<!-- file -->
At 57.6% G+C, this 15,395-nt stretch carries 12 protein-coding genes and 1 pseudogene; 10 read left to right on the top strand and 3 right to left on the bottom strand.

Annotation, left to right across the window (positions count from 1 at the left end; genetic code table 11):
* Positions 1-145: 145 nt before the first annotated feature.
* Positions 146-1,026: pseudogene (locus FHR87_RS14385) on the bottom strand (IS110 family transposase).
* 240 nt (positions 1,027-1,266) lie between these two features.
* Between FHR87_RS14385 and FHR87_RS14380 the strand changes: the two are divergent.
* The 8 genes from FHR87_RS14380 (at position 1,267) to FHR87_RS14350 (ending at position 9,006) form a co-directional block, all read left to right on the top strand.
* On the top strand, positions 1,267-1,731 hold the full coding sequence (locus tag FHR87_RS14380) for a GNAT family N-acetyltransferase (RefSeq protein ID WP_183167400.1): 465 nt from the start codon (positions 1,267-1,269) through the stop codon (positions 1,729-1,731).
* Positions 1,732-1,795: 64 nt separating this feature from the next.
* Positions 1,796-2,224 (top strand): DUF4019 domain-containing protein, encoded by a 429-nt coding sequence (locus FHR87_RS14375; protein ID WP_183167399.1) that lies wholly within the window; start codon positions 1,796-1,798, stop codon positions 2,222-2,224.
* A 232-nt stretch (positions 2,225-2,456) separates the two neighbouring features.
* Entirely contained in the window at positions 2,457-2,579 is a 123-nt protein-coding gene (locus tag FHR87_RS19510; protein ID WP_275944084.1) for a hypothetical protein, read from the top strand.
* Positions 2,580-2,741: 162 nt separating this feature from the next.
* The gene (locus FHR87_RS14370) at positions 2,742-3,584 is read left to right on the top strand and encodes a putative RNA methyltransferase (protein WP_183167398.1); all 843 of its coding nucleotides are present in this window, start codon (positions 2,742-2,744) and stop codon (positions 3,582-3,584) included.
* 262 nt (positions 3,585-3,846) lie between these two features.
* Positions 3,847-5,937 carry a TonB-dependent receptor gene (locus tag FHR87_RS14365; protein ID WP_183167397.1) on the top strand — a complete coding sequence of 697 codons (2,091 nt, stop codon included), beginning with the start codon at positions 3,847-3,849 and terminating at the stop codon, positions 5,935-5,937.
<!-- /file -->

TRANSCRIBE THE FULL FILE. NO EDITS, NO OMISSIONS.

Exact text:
At 57.6% G+C, this 15,395-nt stretch carries 12 protein-coding genes and 1 pseudogene; 10 read left to right on the top strand and 3 right to left on the bottom strand.

Annotation, left to right across the window (positions count from 1 at the left end; genetic code table 11):
* Positions 1-145: 145 nt before the first annotated feature.
* Positions 146-1,026: pseudogene (locus FHR87_RS14385) on the bottom strand (IS110 family transposase).
* 240 nt (positions 1,027-1,266) lie between these two features.
* Between FHR87_RS14385 and FHR87_RS14380 the strand changes: the two are divergent.
* The 8 genes from FHR87_RS14380 (at position 1,267) to FHR87_RS14350 (ending at position 9,006) form a co-directional block, all read left to right on the top strand.
* On the top strand, positions 1,267-1,731 hold the full coding sequence (locus tag FHR87_RS14380) for a GNAT family N-acetyltransferase (RefSeq protein ID WP_183167400.1): 465 nt from the start codon (positions 1,267-1,269) through the stop codon (positions 1,729-1,731).
* Positions 1,732-1,795: 64 nt separating this feature from the next.
* Positions 1,796-2,224 (top strand): DUF4019 domain-containing protein, encoded by a 429-nt coding sequence (locus FHR87_RS14375; protein ID WP_183167399.1) that lies wholly within the window; start codon positions 1,796-1,798, stop codon positions 2,222-2,224.
* A 232-nt stretch (positions 2,225-2,456) separates the two neighbouring features.
* Entirely contained in the window at positions 2,457-2,579 is a 123-nt protein-coding gene (locus tag FHR87_RS19510; protein ID WP_275944084.1) for a hypothetical protein, read from the top strand.
* Positions 2,580-2,741: 162 nt separating this feature from the next.
* The gene (locus FHR87_RS14370) at positions 2,742-3,584 is read left to right on the top strand and encodes a putative RNA methyltransferase (protein WP_183167398.1); all 843 of its coding nucleotides are present in this window, start codon (positions 2,742-2,744) and stop codon (positions 3,582-3,584) included.
* 262 nt (positions 3,585-3,846) lie between these two features.
* Positions 3,847-5,937 carry a TonB-dependent receptor gene (locus tag FHR87_RS14365; protein ID WP_183167397.1) on the top strand — a complete coding sequence of 697 codons (2,091 nt, stop codon included), beginning with the start codon at positions 3,847-3,849 and terminating at the stop codon, positions 5,935-5,937.